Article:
55. ^ Beard, Lanford (April 20, 2012). "TV Jukebox: 'Don't Trust the B-- in Apartment 23,' 'Magic City,' 'Girls,' and more music-on-TV moments". Entertainment Weekly. Retrieved August 22, 2016. 
  56. ^ "Girls: S1 Ep. 5 Hard Being Easy: Music". HBO. Retrieved June 29, 2013. 
  57. ^ "Bachelorette (Film) // Infinity Guitars (Sleigh Bells)". SONGS. 2012. Retrieved January 16, 2015. 
  58. ^ North, Dale (November 1, 2011). "Saints Row: The Third stations and tracks revealed". Destructoid. Retrieved January 16, 2015. 
  59. ^ "PROMO: "Lollipop Chainsaw" Has In-Game Music That's as Killer as Juliet Starling Herself". Complex. June 4, 2012. Retrieved January 16, 2015. 
  60. ^ Lifton, Dave (July 11, 2012). "Nokia Lumia 610 Commercial – What's the Song?". Retrieved January 16, 2015. 
  61. ^ "The Secret Circle Music | Season 1 – Episode 16". The CW. Archived from the original on July 1, 2012. Retrieved January 16, 2015. 
  62. ^ "Gossip Girl Music: Songs Played During Season 5, Episode 21: "Despicable B"". Wetpaint. April 23, 2012. Retrieved January 16, 2015. 
  63. ^ Willmore, Alison (August 23, 2012). "REVIEW: Joseph Gordon-Levitt Brings Sweaty Substantiality To Entertaining, Exasperating Premium Rush". Movieline. Retrieved April 6, 2013. 
  64. ^ Jared Andrukanis, Anthony Bourdain (September 3, 2012). Relive Austin With Tony (FLV) (Television production). Austin, Texas: The Travel Channel. Event occurs at 01:54. Retrieved March 22, 2015. 
  65. ^ IMDB
  66. ^ Lewis, Dave (December 19, 2012). "Michael Bay takes a crack at low-budget comedy". HitFix. Retrieved January 16, 2015. 
  67. ^ Dobbins, Amanda (June 12, 2013). "Mean-Girl Music: 5 Songs to Replace Sleigh Bells". Vulture. Retrieved January 16, 2015. 
  68. ^ "Dr. Pepper (Ad) // Crown On The Ground (Sleigh Bells)". SONGS. 2013. Retrieved October 7, 2013. 
  69. ^ "Kick-Ass 2 (Trailer) // "Infinity Guitars" and "Crush" (Sleigh Bells)". SONGS. 2013. Retrieved January 16, 2015. 
  70. ^ Lapatine, Scott (September 17, 2013). "Sleigh Bells Soundtrack The First iPhone 5c Commercial". Stereogum. Retrieved January 16, 2015. 
  71. ^ Kreps, Daniel (May 12, 2015). "Exclusive: Rolling Stones, Green Day Lead 'Guitar Hero Live' Set List". Rolling Stone. Retrieved August 22, 2016. 
  72. ^ Abrams, Simon (December 10, 2015). "'Jessica Jones' Season 1 Finale: Doing Something Good". The New York Times. Retrieved August 22, 2016.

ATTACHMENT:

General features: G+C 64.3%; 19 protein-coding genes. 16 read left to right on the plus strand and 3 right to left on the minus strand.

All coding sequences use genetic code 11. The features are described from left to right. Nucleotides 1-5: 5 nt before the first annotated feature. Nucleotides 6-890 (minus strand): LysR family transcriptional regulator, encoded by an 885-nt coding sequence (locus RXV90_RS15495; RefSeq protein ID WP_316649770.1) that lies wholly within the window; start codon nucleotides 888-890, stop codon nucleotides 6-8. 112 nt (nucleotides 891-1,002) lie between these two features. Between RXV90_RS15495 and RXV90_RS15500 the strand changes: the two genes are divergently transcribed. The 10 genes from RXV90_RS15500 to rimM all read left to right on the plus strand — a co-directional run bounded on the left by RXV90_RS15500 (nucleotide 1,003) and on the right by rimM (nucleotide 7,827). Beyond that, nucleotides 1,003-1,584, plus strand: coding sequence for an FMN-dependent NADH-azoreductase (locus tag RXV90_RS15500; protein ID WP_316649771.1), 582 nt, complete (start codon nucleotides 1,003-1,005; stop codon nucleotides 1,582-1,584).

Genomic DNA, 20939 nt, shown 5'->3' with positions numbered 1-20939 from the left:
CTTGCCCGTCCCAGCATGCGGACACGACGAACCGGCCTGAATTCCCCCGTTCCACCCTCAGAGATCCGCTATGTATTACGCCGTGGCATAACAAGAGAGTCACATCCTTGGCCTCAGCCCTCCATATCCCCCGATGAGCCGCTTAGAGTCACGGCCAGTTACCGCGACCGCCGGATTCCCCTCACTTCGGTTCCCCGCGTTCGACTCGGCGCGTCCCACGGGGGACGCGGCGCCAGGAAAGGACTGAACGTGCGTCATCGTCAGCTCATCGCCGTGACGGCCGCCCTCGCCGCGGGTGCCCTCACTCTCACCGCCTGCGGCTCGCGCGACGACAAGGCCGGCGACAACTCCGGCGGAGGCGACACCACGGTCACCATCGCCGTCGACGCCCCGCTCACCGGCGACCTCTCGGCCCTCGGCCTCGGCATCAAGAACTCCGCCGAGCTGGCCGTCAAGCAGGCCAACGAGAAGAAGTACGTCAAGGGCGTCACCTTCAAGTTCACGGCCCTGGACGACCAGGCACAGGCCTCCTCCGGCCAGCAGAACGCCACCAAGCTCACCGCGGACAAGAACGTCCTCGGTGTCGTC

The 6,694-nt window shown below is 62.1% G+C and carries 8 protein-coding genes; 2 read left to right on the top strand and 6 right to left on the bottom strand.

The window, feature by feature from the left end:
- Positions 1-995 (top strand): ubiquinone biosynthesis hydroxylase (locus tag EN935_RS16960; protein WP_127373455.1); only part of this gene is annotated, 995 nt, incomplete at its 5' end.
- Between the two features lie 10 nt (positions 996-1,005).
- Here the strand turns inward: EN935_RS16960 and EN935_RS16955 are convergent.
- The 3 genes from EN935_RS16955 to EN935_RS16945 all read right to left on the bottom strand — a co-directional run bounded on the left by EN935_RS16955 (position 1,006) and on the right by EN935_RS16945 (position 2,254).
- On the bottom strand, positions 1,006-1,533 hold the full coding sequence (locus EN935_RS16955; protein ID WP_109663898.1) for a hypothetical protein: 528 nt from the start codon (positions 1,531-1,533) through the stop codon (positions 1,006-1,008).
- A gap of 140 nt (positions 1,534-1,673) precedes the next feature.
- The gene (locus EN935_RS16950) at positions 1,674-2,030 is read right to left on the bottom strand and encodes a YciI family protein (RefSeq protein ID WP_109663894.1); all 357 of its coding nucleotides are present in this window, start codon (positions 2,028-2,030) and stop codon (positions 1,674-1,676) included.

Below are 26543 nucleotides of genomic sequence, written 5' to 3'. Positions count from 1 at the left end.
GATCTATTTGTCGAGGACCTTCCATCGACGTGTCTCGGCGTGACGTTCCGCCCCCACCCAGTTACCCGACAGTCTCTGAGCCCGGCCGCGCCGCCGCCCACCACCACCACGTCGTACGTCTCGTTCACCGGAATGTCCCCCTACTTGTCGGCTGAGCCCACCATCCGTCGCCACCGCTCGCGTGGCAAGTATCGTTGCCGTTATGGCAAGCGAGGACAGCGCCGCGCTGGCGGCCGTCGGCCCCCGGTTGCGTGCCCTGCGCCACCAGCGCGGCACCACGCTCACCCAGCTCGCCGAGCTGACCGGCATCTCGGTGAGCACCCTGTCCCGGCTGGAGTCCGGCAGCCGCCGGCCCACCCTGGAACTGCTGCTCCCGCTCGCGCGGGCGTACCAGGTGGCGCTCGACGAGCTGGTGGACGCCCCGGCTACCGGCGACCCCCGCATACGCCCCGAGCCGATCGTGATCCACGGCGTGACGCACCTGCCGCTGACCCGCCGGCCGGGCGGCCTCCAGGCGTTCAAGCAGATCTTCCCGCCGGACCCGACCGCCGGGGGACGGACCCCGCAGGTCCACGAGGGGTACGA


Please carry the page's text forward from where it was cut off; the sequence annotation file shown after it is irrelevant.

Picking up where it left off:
73. ^
  74. ^ a b Jurgensen, John (October 3, 2013). "Creating a Mosh Pit for 15-Year-Old Girls". The Wall Street Journal. Retrieved January 17, 2015. 
  75. ^ Murphy, Tom (April 12, 2012). "Derek Miller of Sleigh Bells: "I just wanted it to sound like a gang of ferocious women."". Westword. Retrieved August 22, 2016. 
  76. ^ "Sleigh Bells – Chart history: Billboard 200". Billboard. Retrieved September 12, 2012. 
  77. ^ Peak chart positions for albums in Australia:
    • Treats: "ARIA Top 100 Albums – Week Commencing 5th July 2010" (PDF). ARIA Charts (1062): 6. July 5, 2010. Retrieved January 16, 2015. 
    • Reign of Terror: "Discography Sleigh Bells". Hung Medien. Retrieved May 28, 2013. 
  78. ^ Peak chart positions for albums in Canada:
    • Reign of Terror: "Albums : Top 100". Jam!. February 29, 2012. Archived from the original on March 1, 2012. Retrieved May 28, 2013. 
  79. ^ "Discography Sleigh Bells". Hung Medien. Retrieved May 28, 2013. 
  80. ^ Peak chart positions for albums in the United Kingdom:
    • Treats: Zywietz, Tobias. "Chart Log UK – Weekly Updates Sales 2011". Zobbel. Retrieved January 16, 2015. 
    • Reign of Terror: "Sleigh Bells" (select "Albums" tab). Official Charts Company. Retrieved August 22, 2016. 
    • Bitter Rivals: Zywietz, Tobias. "Chart Log UK – Weekly Updates Sales 2013". Zobbel. Retrieved January 16, 2015. 
  81. ^ "That Did It (feat. Tink) – Single by Sleigh Bells". iTunes Store (US). Retrieved December 21, 2015. 
  82. ^ "Rule Number One – Single by Sleigh Bells". iTunes Store (US). Retrieved August 22, 2016. 
  83. ^ "Hyper Dark – Single by Sleigh Bells". iTunes Store (US). Retrieved August 22, 2016. 
  84. ^ Gottlieb, Steven (September 21, 2010). "WATCH IT: Sleigh Bells "Infinity Guitars" (Phil Pinto, dir.)". VideoStatic. Retrieved May 28, 2013. 
  85. ^ Schnipper, Matthew (November 12, 2010). "Video: Sleigh Bells, "Riot Rhythm"". The Fader. Retrieved December 23, 2012. 
  86. ^ Fitzmaurice, Larry (January 27, 2011). "Video: Sleigh Bells: "Rill Rill"". Pitchfork. Retrieved September 13, 2012. 
  87. ^ Phillips, Amy (January 24, 2012). "Video: Sleigh Bells: "Comeback Kid"". Pitchfork. Retrieved May 28, 2013. 
  88. ^ Hogan, Marc (May 22, 2012). "Sleigh Bells Unleash Explosive Diplo Remix, 'Demons' Video". Spin. Retrieved September 11, 2012. 
  89. ^ Minsker, Evan (August 27, 2012). "Video: Sleigh Bells: "End of the Line"". Pitchfork. Retrieved September 12, 2012. 
  90. ^ Goble, Corban (November 25, 2014). "Sleigh Bells and Tink Share "That Did It" Video". Pitchfork. Retrieved December 21, 2015. 
  91. ^ Strauss, Matthew (August 30, 2016). "Sleigh Bells Share Video for New Track "It's Just Us Now": Watch". Pitchfork. Retrieved August 30, 2016. 
  92. ^ Yoo, Noah (October 26, 2016). "Sleigh Bells Share New Video for "I Can Only Stare": Watch". Pitchfork. Retrieved November 2, 2016. 

External links

  • Official website
  • Sleigh Bells at AllMusic
  • Interview with Derek Miller at Real Detroit Weekly
  • Interview with Derek and Alexis at BEAT

Upcoming Live Shows

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Sleigh Bells has 16 upcoming shows:

El Club (Detroit, MI)Buy Tickets
Union Park (Chicago, IL)Buy Tickets
Fine Line (Minneapolis, MN)Buy Tickets
Union Transfer (Philadelphia, PA)Buy Tickets
The Sinclair (Cambridge, MA)Buy Tickets
The Independent (San Francisco, CA)Buy Tickets
The Independent (San Francisco, CA)Buy Tickets
Neumos (Seattle, WA)Buy Tickets

Further Reading